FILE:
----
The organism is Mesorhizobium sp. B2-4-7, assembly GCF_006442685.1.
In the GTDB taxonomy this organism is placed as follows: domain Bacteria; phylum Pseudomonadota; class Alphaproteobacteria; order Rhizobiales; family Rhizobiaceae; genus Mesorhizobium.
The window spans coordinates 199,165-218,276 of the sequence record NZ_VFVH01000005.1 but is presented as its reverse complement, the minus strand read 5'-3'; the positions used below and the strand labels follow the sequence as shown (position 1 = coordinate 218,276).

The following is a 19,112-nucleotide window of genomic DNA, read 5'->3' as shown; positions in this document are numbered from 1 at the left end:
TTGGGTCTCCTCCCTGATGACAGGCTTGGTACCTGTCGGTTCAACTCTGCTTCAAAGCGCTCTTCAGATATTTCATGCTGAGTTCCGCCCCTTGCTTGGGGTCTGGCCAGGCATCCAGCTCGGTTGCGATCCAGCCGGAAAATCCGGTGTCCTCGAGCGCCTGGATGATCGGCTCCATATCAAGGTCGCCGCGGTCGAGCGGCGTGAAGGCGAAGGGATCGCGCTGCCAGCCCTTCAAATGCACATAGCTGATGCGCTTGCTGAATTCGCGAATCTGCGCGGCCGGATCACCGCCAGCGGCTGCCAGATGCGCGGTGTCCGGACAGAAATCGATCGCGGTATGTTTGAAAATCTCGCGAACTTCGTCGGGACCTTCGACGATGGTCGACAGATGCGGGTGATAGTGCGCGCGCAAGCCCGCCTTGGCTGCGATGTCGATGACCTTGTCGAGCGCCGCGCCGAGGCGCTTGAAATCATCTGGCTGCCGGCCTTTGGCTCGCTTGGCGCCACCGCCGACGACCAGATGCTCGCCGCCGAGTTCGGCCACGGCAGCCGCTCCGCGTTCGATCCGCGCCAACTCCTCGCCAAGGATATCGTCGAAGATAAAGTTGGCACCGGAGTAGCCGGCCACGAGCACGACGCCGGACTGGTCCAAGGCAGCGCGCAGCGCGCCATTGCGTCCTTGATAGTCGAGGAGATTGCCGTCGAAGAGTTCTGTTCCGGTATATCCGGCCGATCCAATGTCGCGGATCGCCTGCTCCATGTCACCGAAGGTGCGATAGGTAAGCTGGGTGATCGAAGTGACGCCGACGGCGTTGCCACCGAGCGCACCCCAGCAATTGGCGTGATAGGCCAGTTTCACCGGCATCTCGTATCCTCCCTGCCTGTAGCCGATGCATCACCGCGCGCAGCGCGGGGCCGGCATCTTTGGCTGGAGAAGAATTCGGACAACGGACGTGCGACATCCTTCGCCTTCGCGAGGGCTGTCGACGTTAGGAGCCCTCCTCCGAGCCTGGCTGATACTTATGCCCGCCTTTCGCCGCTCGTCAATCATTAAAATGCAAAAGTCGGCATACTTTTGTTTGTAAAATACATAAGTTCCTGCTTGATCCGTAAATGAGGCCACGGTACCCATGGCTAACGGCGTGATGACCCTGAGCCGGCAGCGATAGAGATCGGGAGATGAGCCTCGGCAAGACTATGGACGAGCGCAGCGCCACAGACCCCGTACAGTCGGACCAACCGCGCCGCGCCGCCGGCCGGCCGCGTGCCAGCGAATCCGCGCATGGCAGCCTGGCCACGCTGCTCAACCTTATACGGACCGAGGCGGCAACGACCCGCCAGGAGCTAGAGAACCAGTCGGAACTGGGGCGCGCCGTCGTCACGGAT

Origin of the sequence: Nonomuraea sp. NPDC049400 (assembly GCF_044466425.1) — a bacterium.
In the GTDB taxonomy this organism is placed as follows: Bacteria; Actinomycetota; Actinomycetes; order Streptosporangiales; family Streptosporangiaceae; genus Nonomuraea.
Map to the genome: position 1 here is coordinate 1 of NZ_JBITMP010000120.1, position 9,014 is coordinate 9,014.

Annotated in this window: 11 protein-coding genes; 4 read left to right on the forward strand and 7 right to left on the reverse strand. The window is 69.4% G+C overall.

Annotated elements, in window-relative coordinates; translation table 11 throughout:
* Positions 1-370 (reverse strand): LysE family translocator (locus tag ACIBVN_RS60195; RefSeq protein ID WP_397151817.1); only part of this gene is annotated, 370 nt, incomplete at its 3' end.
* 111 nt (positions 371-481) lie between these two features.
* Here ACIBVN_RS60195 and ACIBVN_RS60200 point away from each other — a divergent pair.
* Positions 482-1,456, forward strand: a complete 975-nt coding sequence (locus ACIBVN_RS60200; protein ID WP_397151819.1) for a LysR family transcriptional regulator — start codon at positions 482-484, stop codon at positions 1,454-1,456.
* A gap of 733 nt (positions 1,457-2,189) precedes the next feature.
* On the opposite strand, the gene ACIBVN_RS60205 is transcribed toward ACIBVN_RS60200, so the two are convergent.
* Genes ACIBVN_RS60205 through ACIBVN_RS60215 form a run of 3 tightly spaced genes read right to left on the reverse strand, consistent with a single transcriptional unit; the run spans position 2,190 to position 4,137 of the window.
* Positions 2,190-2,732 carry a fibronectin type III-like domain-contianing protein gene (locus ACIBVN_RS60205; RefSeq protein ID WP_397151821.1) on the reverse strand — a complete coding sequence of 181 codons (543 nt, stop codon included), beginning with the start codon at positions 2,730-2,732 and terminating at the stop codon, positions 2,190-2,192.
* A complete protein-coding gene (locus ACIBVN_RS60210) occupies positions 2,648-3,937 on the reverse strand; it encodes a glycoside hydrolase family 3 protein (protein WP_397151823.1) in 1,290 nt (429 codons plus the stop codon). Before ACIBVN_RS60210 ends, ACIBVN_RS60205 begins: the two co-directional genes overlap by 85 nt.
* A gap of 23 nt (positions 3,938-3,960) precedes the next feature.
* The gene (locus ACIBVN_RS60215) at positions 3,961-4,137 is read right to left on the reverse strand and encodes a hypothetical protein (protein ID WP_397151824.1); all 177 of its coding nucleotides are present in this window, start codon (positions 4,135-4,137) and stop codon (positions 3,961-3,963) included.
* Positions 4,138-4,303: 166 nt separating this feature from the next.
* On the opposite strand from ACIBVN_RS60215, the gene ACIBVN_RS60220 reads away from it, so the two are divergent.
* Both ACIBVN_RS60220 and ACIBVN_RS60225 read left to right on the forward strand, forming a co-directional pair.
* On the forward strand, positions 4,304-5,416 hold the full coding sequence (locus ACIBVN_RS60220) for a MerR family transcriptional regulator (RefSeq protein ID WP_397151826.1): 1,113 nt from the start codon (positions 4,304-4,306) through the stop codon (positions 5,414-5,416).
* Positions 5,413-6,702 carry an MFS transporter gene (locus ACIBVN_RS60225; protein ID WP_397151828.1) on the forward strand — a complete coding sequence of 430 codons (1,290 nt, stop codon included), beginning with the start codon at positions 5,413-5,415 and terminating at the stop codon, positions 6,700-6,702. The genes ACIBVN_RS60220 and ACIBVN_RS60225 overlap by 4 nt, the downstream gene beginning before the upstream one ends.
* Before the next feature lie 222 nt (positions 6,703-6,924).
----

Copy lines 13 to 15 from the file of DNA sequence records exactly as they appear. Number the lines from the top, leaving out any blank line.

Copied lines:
* Here ACIBVN_RS60195 and ACIBVN_RS60200 point away from each other — a divergent pair.
* Positions 482-1,456, forward strand: a complete 975-nt coding sequence (locus ACIBVN_RS60200; protein ID WP_397151819.1) for a LysR family transcriptional regulator — start codon at positions 482-484, stop codon at positions 1,454-1,456.
* A gap of 733 nt (positions 1,457-2,189) precedes the next feature.